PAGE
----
Gaius felt slightly ashamed. Had he not been dozing in the sun, when he should be helping Gwen in the last few hours before the siege on the citadel began in earnest? But what could he do – he was just an old man? A healer at that, not a soldier. He was a healer of people’s bones and looked after their insides, not a physician treating a cuckolded king’s hurt pride. To heal the lands, for that they needed Arthur!

Healing Camelot’s leadership was Merlin’s destiny…but how could he heal a realm that had been torn apart by Uther’s relentless persecution of those who had practiced magic and those who still followed the old religion? Gaius rubbed his eyes with his knuckles and yawned…healing powers were such a valuable thing to have…Urien was also in need of healing for his lands. After decades of waging war on his neighbours, Leofwine’s kingdom must be just as exhausted, devastated and in ruins as the realms outside of his borders. What a legacy to leave to his only son!

Gaius started. He stared at Aurelius’ book lying openly across his knees. Dragon’s and their Ladies…dragon queens gave birth to dragons’ eggs…and if the eggs were female…the dragon inside could potentially be another queen and might turn into anything, including a beautiful maiden. Could such a maiden be a threat to Arthur and Gwen’s happiness? He swallowed hard, when the image of a dragon’s egg rose up in his mind.

What about Aithusa, their very own fire-breathing, hiccupping baby dragon, currently making life unbearable for Camelot’s native squirrel population? Gaius weighed up the chances. On the whole he thought Aithusa might be a girl, but not a dragon queen. The egg Merlin had brought back was blue, not golden. Merlin had said the hatchling was completely white, no silver spikes running along its spine. Then there were Arthur’s feelings for Gwen. Could a chance encounter with a mysterious beauty turn his heart? He’d had so little experience of women’s ways, the lack of princesses in neighbouring kingdoms had seen to that. Had Arthur’s heart ever truly recovered from Gwen’s betrayal with Lancelot? Gaius sighed and turned to the next passage in Aurelius’ book. Perhaps Aurelius the expert on romance knew how to heal a broken heart!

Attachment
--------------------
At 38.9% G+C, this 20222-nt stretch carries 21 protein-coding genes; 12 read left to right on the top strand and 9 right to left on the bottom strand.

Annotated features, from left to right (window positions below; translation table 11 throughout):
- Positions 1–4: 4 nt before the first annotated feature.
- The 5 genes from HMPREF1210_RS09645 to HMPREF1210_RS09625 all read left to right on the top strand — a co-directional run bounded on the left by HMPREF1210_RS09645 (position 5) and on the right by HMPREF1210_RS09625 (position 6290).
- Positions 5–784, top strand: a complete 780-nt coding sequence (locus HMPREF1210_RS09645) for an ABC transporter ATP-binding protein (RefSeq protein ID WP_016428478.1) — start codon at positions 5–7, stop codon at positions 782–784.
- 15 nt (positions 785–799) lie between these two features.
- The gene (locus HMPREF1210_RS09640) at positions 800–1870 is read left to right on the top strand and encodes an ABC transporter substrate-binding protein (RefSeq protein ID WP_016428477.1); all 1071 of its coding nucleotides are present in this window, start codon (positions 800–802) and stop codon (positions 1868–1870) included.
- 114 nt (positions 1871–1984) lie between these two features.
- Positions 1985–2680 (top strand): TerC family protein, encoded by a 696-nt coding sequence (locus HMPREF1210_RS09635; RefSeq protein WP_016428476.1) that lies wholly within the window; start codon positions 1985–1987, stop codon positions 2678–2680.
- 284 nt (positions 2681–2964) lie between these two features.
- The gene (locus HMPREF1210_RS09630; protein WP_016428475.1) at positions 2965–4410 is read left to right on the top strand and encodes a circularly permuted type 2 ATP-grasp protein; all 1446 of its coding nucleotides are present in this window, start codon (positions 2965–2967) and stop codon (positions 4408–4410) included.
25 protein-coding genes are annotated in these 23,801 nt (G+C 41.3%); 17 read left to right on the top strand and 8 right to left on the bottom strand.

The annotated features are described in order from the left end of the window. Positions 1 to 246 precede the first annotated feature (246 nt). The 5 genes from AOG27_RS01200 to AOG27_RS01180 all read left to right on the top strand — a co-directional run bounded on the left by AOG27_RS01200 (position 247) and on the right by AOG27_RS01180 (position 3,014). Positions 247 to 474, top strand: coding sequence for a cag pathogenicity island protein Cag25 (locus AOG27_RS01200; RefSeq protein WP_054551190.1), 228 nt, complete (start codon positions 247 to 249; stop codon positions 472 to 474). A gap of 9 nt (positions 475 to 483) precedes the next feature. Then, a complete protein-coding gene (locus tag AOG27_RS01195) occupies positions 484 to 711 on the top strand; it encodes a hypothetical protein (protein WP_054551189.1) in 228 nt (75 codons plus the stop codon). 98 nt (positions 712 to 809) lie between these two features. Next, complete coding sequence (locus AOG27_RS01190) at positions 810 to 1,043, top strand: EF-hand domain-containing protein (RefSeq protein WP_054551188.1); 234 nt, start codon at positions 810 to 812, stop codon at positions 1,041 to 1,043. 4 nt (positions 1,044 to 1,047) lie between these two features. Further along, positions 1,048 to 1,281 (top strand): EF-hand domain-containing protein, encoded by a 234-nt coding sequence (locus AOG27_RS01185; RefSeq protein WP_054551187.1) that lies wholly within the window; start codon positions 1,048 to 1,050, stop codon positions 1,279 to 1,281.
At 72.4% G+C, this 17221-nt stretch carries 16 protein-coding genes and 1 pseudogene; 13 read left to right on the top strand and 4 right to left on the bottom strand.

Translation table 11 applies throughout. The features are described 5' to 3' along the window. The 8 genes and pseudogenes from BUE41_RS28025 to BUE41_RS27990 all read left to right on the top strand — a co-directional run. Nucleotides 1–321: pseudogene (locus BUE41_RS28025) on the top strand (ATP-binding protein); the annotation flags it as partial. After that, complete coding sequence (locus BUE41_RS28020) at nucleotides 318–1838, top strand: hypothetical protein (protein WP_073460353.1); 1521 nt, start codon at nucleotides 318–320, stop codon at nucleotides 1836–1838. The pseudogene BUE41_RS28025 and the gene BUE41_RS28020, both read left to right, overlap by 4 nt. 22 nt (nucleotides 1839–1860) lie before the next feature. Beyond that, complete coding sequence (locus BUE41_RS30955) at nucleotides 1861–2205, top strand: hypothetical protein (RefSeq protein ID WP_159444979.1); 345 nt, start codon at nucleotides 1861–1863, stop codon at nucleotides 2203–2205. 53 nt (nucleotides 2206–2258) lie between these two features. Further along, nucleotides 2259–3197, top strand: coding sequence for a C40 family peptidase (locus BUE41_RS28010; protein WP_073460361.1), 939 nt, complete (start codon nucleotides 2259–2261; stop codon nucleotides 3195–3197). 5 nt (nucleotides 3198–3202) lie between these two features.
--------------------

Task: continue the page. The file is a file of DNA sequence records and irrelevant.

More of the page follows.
This time Gaius sat up straight and knew he had found the answer. Healing powers! A dragon queen could not only heal that which was hurt or injured…she could heal what was barren and dead! Gaius gathered up his tunic and cloak and raced up the stairs taking two steps at once. The two guards at the entrance stared after the old physician, as his bare feet pelted past them and into the keep where his queen was still blissfully unaware of Leofwine’s deadly plans.

At Castle Deira, on a hill facing the moat…

Eleanor dismounted Bede and led him by the bridle down the hill, towards the moat and drawbridge slumbering in the evening mist. He began to whinny and from somewhere nearby that call was answered. “Did you hear that? Hengist is here! We’ve found the right place, Bede, my boy. I bet you’re looking forward to your hay as much as I’m looking forward to a bath and a plate full of stew.” She stroked his nose affectionately and urged him on. “Strange, no welcoming party, no guards at the gate?”

She sauntered downhill past clumps of cornflowers and red poppies, her fingers running over the plump ears of grain that was growing all around her; Bede snatched a few wild flowers, munching happily after their long journey, his huge belly swaying gently alongside the girl. Their combined movement stirred a swarm of flies riding on the balmy air. Eleanor swiped them away impatiently, sending the living cloud straight up into the air, where a passing swift welcomed the unexpected meal. The bird reminded Eleanor it was important to reach the bridge and safety of the castle before the sun set and she gave Bede’s rear an affectionate slap to hurry him along. Once or twice she looked over her shoulder, but did not espy what she had feared to see.

“Looks like we’ve finally shaken off our shadow, my boy. I hope he plunged back to whatever sewer he came from back at Osthryth’s Fort.” She kissed Bede’s neck. “Not that I wish Oswiu any harm, mind, but between you and me, a world without Oswiu in it is a brighter world by far!”